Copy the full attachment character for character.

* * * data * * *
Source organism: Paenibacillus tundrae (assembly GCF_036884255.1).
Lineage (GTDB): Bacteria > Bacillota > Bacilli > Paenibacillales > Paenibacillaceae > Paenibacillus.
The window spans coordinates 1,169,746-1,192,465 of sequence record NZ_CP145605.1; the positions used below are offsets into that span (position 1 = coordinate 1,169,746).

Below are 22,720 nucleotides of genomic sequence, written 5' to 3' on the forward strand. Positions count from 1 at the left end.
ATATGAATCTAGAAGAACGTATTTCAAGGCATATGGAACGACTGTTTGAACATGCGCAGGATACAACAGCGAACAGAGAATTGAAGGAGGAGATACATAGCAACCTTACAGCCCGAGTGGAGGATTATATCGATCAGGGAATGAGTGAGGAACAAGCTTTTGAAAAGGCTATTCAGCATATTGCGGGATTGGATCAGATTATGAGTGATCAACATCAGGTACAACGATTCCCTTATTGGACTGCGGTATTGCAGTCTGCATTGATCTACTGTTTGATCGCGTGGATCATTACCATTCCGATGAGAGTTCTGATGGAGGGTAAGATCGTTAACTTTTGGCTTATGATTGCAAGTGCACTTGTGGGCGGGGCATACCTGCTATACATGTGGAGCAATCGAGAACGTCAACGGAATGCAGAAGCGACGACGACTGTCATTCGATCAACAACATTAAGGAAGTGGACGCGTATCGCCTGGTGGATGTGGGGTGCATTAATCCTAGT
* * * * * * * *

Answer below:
Source organism: Paenibacillus tundrae (assembly GCF_036884255.1).
Lineage (GTDB): Bacteria > Bacillota > Bacilli > Paenibacillales > Paenibacillaceae > Paenibacillus.
The window spans coordinates 1,169,746-1,192,465 of sequence record NZ_CP145605.1; the positions used below are offsets into that span (position 1 = coordinate 1,169,746).

Below are 22,720 nucleotides of genomic sequence, written 5' to 3' on the forward strand. Positions count from 1 at the left end.
ATATGAATCTAGAAGAACGTATTTCAAGGCATATGGAACGACTGTTTGAACATGCGCAGGATACAACAGCGAACAGAGAATTGAAGGAGGAGATACATAGCAACCTTACAGCCCGAGTGGAGGATTATATCGATCAGGGAATGAGTGAGGAACAAGCTTTTGAAAAGGCTATTCAGCATATTGCGGGATTGGATCAGATTATGAGTGATCAACATCAGGTACAACGATTCCCTTATTGGACTGCGGTATTGCAGTCTGCATTGATCTACTGTTTGATCGCGTGGATCATTACCATTCCGATGAGAGTTCTGATGGAGGGTAAGATCGTTAACTTTTGGCTTATGATTGCAAGTGCACTTGTGGGCGGGGCATACCTGCTATACATGTGGAGCAATCGAGAACGTCAACGGAATGCAGAAGCGACGACGACTGTCATTCGATCAACAACATTAAGGAAGTGGACGCGTATCGCCTGGTGGATGTGGGGTGCATTAATCCTAGT